Thursday, July 18, 2013

A-Rod could still face MLB roadblock on way back to Yankees warns player's union exec

On Wednesday, Alex Rodriguez said he was "excited like a ten-year-old boy" about the possibility of rejoining the New York Yankees in Texas by Monday.

Today, that same "boy" might be holding his breath after the executive director of the Player's Association laid out a not so sunny scenario for A-Rod and the other major leaguers linked to the Biogenesis scandal.

Speaking to The New York Daily News at a union golf fund-raiser for Hurricane Sandy charities at Bethpage Black, Michael Weiner said that if Major League Baseball has overwhelming evidence linking the players to the defunct anti-aging clinic and its founder, Anthony Bosch, the powerful Players Association may be in the position of putting the kibosh on Rodriguez's long-awaited return.

“I can tell you, if we have a case where there really is overwhelming evidence, that a player committed a violation of the program, our fight is going to be that they make a deal,” Weiner said without referring to specific players. “We’re not interested in having players with overwhelming evidence that they violated the (drug) program out there. Most of the players aren’t interested in that. We’d like to have a clean program.”

The News wrote:

Weiner did not specifically mention Rodriguez by name, sources have told The News that MLB investigators have gathered an overwhelming amount of evidence that shows the Yankee star received performance-enhancing drugs from Biogenesis. Players connected to Biogenesis will soon begin meeting with union officials and MLB executives to discuss pending penalties.

Players who don’t grieve suspensions are expected to begin serving them immediately; those who opt for arbitration could see their cases drag into next year.

“We will surely meet with the commissioner’s office and try to resolve all the pending cases. If we can’t, we’ll have arbitration cases. At this point, that’s all we can say. It will happen soon,” Weiner said. Speaking to baseball writers on Tuesday, Weiner said that the union will try to find common ground with MLB officials on the length of suspensions and how they will be publicized. He reiterated that on Wednesday, adding that in many instances grievances, including some involving banned substances, are settled before a suspension is imposed and publicly announced.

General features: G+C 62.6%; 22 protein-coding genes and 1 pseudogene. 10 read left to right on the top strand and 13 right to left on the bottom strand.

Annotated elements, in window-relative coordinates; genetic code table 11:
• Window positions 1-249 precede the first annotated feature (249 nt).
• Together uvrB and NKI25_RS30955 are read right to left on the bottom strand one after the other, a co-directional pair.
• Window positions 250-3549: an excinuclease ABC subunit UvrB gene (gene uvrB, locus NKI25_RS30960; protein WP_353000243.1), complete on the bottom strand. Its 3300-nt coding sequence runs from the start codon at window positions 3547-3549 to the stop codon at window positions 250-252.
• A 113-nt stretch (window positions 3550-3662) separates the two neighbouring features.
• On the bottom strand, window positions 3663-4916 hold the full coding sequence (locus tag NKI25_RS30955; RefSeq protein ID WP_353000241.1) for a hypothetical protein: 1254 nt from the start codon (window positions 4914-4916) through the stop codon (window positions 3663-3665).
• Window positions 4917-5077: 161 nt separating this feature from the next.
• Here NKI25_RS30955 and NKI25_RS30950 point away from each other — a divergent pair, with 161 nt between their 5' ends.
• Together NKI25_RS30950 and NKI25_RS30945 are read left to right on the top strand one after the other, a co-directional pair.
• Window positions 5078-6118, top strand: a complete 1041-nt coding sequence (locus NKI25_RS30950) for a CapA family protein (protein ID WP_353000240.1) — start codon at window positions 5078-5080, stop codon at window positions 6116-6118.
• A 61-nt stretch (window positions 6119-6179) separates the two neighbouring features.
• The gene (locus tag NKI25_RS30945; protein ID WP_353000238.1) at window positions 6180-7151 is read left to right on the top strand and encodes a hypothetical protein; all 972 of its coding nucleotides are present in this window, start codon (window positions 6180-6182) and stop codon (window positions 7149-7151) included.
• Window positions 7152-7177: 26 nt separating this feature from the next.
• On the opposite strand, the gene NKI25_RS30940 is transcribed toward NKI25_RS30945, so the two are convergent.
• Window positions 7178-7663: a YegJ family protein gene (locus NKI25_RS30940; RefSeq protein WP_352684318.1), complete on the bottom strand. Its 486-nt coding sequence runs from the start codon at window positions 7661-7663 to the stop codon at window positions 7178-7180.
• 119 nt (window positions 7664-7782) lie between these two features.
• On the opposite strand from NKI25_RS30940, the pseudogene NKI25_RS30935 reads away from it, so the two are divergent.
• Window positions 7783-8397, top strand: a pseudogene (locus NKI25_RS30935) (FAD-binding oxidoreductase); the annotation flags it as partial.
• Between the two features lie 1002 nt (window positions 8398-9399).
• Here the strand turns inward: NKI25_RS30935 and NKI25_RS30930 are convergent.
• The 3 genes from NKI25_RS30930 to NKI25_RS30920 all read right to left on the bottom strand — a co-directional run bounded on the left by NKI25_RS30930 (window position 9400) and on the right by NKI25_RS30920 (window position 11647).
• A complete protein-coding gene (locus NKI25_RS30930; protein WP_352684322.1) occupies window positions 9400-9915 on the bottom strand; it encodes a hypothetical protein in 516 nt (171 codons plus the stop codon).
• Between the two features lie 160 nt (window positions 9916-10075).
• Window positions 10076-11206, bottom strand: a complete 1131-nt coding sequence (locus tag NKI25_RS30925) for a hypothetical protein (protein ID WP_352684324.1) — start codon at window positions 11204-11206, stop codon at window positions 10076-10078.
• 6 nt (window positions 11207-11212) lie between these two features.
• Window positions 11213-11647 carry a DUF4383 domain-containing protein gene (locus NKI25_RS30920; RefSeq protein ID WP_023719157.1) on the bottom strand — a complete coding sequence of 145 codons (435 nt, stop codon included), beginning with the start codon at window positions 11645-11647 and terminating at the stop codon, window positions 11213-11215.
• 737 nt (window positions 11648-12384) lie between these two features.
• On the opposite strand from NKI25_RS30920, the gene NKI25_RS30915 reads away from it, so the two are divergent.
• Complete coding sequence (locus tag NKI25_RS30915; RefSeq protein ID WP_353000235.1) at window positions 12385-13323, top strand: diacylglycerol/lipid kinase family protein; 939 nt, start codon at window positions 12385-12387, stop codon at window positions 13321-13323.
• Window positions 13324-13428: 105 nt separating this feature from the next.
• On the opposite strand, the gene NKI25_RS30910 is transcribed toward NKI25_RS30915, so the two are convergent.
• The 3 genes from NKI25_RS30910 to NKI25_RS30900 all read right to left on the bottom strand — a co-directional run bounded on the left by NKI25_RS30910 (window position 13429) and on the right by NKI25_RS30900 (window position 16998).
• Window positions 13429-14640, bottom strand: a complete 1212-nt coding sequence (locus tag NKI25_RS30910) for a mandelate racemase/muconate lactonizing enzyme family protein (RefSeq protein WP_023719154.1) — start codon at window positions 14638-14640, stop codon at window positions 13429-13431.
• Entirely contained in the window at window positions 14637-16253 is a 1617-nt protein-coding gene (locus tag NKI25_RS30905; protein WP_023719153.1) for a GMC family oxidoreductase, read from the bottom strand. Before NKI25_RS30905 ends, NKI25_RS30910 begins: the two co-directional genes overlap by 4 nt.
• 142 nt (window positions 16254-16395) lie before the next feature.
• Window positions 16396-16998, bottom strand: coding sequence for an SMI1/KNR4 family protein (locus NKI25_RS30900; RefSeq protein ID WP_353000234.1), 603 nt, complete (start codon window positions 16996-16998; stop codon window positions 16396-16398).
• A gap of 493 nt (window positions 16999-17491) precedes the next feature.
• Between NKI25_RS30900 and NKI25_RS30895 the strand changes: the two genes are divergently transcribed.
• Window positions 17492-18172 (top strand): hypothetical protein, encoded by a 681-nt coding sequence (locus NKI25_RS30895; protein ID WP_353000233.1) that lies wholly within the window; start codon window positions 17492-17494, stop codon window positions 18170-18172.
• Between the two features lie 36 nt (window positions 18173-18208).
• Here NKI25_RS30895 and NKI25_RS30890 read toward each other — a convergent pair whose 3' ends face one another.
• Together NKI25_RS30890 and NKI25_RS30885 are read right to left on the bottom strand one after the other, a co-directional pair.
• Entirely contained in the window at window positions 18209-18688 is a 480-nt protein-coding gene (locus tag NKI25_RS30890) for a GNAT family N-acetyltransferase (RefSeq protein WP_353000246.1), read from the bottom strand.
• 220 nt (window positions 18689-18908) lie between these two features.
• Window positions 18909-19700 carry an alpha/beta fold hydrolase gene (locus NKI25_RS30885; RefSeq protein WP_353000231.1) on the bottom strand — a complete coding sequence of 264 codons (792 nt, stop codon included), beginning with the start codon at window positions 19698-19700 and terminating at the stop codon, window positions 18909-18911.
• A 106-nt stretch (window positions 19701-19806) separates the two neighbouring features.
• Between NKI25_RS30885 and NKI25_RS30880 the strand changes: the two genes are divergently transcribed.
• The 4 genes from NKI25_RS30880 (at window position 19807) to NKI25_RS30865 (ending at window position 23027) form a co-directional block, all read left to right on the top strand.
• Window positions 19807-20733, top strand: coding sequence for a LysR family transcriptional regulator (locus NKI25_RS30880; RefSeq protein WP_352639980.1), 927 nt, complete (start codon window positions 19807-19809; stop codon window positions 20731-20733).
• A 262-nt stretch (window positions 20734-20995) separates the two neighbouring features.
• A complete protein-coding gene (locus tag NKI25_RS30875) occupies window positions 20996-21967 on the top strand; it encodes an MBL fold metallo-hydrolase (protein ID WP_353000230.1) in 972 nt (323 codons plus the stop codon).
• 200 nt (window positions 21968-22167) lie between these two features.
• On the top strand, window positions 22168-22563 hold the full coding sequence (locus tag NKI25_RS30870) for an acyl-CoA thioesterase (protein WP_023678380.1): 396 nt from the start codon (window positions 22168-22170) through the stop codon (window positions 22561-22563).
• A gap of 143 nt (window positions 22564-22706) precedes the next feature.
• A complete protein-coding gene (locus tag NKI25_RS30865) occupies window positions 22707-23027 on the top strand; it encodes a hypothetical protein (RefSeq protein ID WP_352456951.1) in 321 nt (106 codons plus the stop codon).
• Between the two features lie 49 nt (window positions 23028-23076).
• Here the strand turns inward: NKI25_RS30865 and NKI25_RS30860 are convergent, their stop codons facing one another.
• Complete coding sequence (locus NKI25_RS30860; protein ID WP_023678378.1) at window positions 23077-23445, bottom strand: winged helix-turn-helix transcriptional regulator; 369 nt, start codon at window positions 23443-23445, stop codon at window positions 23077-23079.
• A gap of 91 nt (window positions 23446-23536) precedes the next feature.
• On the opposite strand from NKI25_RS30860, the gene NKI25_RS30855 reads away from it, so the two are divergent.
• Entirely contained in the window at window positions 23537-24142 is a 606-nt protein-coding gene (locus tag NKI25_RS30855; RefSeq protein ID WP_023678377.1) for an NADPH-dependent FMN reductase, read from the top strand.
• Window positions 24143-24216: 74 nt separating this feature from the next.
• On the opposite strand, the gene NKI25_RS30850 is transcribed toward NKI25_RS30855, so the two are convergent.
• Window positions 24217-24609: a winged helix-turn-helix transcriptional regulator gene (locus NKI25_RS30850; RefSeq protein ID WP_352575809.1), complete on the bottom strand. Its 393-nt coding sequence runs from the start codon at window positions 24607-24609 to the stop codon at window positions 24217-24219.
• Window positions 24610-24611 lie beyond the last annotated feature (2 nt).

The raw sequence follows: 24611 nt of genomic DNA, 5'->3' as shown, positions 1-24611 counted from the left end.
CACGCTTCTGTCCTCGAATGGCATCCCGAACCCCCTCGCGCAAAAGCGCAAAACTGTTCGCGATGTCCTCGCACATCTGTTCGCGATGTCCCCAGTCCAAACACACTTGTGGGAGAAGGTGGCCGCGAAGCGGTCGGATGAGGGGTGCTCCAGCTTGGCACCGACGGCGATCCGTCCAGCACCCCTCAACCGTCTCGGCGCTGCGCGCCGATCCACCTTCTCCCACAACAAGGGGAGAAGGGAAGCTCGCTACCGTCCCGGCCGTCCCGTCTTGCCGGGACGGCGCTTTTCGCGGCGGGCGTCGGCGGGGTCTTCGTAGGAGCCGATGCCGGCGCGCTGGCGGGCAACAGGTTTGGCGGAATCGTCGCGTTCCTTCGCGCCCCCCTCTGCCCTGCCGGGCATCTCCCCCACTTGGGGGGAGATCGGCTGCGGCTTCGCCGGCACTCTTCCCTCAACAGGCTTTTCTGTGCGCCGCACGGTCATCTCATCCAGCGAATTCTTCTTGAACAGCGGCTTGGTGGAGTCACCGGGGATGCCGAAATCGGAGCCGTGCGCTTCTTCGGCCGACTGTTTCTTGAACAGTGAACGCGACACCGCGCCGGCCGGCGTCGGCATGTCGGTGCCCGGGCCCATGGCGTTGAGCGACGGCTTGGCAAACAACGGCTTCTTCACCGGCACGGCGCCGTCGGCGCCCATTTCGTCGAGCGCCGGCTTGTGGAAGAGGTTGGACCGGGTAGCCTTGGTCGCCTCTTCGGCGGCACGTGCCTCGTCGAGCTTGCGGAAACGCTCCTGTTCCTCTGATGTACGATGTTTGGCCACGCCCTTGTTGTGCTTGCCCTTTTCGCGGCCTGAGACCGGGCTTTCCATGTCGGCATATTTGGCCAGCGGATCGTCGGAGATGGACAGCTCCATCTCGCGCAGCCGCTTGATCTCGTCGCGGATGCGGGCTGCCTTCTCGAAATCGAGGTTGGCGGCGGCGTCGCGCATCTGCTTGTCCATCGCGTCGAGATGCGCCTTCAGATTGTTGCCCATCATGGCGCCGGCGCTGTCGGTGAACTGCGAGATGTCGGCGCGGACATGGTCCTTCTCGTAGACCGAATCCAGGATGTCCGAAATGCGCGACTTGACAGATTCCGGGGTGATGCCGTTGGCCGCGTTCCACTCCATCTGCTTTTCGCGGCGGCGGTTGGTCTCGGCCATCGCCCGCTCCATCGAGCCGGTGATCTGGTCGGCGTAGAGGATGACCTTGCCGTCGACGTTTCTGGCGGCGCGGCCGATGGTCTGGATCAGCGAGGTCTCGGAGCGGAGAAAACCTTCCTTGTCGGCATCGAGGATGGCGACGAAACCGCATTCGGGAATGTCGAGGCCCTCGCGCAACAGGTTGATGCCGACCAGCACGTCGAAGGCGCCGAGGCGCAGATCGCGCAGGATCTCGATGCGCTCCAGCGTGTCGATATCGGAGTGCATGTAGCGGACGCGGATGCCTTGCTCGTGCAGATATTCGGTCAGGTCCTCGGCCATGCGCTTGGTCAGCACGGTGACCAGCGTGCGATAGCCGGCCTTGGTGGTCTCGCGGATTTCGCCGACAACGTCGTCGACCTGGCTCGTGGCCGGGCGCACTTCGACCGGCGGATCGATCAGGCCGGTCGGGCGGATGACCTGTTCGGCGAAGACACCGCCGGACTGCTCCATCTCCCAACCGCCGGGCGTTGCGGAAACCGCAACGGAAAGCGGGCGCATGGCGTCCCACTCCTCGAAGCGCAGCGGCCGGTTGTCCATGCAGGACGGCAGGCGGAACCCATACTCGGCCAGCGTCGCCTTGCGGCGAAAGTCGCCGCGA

“This is a somewhat new situation, but some of those grievances have been disciplinary grievances as well,” Weiner said. “They just don’t get the play that the Biogenesis case did.”

A source said in the past Weiner has quietly convinced MLB to drop 10 to 15 drug cases by pointing out flaws in those cases. Weiner also raised questions about the highly contentious Ryan Braun arbitration of 2012. In that case, the Brewers star was supported by the Players Association and successfully challenged a 50-game doping suspension by raising questions about the chain of custody of his urine sample.

“The Braun case was one of many where there were problems with the case,” the source said. “The others just didn’t become public.”

Sources said Rodriguez should expect no better than a 150-game ban if a deal is reached. Other sources said no meeting between Rodriguez, the union and MLB has been set up, but the source added: “It will be soon.”

Wednesday, Rodriguez denied that any deal is being negotiated on his behalf. “No deals. At this moment that is all we can discuss on the matter. There’s no deal that I instructed anyone to do at this point,” Rodriguez said on WFAN.

There is also the possibility that Rodriguez, after evaluation and consultation with physicians, would be declared physically unable to perform once he returns to the Yankees — almost eight months after his second hip surgery in four years — and retire, although he would still be able to collect the more than $100 million owed to him by the Bombers.

Rodriguez is expected to finish his rehab games this weekend with the Scranton/Wilkes-Barre Yankee affiliate starting Thursday.

Don't book that ticket to Texas just yet A-Rod.

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